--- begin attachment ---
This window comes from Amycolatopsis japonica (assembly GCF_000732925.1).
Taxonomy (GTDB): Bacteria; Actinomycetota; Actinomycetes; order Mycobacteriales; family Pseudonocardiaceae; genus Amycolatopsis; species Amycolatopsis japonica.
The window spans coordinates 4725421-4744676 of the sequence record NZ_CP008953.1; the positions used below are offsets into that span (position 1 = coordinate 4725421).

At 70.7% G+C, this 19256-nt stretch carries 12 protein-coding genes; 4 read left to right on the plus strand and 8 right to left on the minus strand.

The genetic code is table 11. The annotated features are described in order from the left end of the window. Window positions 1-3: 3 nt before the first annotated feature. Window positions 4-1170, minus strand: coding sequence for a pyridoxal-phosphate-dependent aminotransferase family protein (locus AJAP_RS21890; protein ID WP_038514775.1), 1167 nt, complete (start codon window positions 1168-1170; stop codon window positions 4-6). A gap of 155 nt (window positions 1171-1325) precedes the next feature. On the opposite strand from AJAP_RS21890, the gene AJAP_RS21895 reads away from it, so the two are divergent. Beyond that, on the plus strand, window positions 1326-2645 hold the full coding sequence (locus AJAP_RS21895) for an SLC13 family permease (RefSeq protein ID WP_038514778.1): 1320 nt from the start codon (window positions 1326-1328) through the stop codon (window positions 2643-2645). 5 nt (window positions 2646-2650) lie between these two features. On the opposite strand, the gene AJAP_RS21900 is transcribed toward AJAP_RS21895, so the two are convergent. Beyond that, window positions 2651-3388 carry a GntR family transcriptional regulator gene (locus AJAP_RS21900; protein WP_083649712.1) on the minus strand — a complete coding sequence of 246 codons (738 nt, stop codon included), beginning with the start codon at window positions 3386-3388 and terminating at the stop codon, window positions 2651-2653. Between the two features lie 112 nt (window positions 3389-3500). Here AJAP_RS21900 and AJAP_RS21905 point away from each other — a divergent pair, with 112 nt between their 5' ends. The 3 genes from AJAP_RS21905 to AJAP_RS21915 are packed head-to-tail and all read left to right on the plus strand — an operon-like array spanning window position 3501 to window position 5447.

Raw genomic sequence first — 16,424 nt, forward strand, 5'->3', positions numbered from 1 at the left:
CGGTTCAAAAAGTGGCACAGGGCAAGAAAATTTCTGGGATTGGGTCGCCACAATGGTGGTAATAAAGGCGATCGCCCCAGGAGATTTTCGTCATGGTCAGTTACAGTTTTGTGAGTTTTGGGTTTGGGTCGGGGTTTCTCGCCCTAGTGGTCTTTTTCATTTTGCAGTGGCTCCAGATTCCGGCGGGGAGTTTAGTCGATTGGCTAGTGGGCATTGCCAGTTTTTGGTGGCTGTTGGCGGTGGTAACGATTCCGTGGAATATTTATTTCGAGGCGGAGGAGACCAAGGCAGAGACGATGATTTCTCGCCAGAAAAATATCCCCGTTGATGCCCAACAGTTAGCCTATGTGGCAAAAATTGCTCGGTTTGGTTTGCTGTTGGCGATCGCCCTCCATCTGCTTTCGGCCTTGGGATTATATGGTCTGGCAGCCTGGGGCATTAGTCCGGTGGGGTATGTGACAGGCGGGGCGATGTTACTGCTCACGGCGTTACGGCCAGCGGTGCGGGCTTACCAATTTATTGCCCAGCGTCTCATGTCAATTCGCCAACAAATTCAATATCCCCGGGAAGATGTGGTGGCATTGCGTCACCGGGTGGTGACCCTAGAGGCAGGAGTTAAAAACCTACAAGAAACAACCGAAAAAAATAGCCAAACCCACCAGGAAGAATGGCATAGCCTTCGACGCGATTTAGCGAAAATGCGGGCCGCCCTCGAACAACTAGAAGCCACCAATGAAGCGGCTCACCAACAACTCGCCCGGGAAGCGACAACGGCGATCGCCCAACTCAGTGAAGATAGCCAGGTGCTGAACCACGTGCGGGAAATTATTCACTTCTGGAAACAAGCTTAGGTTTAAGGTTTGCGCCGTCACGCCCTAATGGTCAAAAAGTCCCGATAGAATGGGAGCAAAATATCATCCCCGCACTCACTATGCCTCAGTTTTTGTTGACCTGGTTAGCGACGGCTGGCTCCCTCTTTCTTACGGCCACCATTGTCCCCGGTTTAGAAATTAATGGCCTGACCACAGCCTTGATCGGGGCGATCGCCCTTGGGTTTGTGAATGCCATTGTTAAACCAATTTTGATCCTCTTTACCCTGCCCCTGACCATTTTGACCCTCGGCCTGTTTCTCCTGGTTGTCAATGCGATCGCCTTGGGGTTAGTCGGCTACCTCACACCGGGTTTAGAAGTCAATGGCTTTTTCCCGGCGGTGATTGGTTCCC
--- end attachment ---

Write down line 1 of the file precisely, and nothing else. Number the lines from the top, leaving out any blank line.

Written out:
This window comes from Amycolatopsis japonica (assembly GCF_000732925.1).